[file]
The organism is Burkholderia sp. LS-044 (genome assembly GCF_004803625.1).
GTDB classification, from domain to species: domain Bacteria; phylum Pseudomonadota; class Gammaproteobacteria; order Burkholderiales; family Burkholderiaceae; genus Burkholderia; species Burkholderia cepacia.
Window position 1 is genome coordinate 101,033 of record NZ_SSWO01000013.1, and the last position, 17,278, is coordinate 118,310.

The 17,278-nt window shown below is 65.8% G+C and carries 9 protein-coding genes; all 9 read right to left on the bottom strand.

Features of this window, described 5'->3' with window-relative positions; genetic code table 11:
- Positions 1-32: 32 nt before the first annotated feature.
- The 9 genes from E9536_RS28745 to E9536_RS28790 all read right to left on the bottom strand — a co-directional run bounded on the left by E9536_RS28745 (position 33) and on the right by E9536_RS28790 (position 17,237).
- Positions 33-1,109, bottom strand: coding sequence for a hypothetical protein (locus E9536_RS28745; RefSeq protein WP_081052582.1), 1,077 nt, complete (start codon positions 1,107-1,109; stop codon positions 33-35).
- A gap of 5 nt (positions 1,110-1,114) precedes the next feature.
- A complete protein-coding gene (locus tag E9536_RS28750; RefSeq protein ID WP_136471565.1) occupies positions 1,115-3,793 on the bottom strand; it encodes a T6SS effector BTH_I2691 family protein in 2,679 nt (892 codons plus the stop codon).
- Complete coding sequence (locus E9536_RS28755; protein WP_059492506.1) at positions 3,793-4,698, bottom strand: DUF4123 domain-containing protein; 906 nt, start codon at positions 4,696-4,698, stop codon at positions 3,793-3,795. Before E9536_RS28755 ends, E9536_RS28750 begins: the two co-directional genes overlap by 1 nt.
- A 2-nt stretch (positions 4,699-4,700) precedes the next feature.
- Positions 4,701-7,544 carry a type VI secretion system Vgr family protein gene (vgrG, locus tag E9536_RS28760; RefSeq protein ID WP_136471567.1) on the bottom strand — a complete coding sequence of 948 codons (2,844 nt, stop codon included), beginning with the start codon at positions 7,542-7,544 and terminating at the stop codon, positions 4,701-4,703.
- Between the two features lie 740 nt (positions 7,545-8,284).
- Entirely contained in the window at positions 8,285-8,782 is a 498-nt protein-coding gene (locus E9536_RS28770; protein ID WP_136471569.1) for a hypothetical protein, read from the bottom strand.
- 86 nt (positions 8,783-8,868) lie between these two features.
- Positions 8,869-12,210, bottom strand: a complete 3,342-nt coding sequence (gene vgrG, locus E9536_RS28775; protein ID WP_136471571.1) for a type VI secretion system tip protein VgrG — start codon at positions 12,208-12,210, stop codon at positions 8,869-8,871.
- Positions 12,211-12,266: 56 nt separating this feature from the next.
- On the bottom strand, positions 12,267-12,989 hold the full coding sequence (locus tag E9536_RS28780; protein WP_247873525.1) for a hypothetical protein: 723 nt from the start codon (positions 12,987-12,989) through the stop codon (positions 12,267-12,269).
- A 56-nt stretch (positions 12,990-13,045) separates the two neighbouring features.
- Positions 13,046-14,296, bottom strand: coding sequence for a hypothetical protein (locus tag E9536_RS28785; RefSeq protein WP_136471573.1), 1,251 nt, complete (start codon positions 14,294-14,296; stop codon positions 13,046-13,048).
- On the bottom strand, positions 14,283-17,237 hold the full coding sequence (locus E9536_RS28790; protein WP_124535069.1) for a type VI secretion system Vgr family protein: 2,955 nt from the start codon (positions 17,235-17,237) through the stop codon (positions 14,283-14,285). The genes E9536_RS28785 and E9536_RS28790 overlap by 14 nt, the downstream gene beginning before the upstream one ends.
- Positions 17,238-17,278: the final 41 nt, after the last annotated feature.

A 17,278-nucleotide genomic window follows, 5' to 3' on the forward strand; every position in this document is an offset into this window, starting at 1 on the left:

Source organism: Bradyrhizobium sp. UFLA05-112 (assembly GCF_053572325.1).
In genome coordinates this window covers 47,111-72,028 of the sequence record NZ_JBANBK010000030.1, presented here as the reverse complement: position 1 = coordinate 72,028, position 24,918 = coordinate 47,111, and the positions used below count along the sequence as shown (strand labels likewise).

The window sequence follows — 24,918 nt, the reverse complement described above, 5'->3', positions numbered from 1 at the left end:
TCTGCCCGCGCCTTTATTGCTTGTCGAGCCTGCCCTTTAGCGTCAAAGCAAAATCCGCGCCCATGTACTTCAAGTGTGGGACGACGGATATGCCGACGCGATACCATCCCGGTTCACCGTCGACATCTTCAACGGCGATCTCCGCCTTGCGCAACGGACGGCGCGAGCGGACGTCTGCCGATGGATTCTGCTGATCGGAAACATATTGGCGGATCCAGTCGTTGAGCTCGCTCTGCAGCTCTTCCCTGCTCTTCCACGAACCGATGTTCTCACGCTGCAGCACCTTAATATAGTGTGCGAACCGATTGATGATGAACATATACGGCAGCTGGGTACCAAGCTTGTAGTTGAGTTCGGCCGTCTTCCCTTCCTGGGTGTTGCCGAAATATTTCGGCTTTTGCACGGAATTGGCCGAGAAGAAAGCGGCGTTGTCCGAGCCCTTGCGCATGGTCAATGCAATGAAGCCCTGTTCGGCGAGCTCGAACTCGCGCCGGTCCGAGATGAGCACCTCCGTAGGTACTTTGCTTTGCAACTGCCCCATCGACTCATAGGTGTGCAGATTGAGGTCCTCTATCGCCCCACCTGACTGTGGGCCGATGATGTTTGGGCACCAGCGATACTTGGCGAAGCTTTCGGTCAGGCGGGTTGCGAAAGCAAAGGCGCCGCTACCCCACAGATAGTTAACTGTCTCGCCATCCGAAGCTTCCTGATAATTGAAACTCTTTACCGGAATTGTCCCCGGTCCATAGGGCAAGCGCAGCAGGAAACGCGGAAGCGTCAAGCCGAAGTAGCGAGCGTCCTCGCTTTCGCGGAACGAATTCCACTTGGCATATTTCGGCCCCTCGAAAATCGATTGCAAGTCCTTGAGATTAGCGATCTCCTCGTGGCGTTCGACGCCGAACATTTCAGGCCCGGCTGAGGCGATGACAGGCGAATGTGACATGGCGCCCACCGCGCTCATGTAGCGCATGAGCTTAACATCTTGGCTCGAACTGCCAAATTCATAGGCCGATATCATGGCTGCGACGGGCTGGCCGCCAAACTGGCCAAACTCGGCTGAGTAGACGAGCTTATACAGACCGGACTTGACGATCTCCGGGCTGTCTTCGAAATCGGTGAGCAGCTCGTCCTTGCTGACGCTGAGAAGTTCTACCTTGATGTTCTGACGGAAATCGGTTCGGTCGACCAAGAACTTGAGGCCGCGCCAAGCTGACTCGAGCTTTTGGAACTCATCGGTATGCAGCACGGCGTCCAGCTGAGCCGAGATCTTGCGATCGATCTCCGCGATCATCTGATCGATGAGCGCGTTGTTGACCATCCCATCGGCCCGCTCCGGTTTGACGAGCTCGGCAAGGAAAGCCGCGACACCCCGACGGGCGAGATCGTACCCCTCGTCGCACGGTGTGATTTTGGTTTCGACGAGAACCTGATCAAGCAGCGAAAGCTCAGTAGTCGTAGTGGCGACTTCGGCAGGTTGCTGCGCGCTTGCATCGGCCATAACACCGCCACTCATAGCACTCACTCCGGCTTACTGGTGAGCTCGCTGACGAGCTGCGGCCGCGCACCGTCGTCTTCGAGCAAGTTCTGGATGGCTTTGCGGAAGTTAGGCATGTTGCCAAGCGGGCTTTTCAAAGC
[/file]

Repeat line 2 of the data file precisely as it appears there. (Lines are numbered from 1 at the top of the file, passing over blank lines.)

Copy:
GTDB classification, from domain to species: domain Bacteria; phylum Pseudomonadota; class Gammaproteobacteria; order Burkholderiales; family Burkholderiaceae; genus Burkholderia; species Burkholderia cepacia.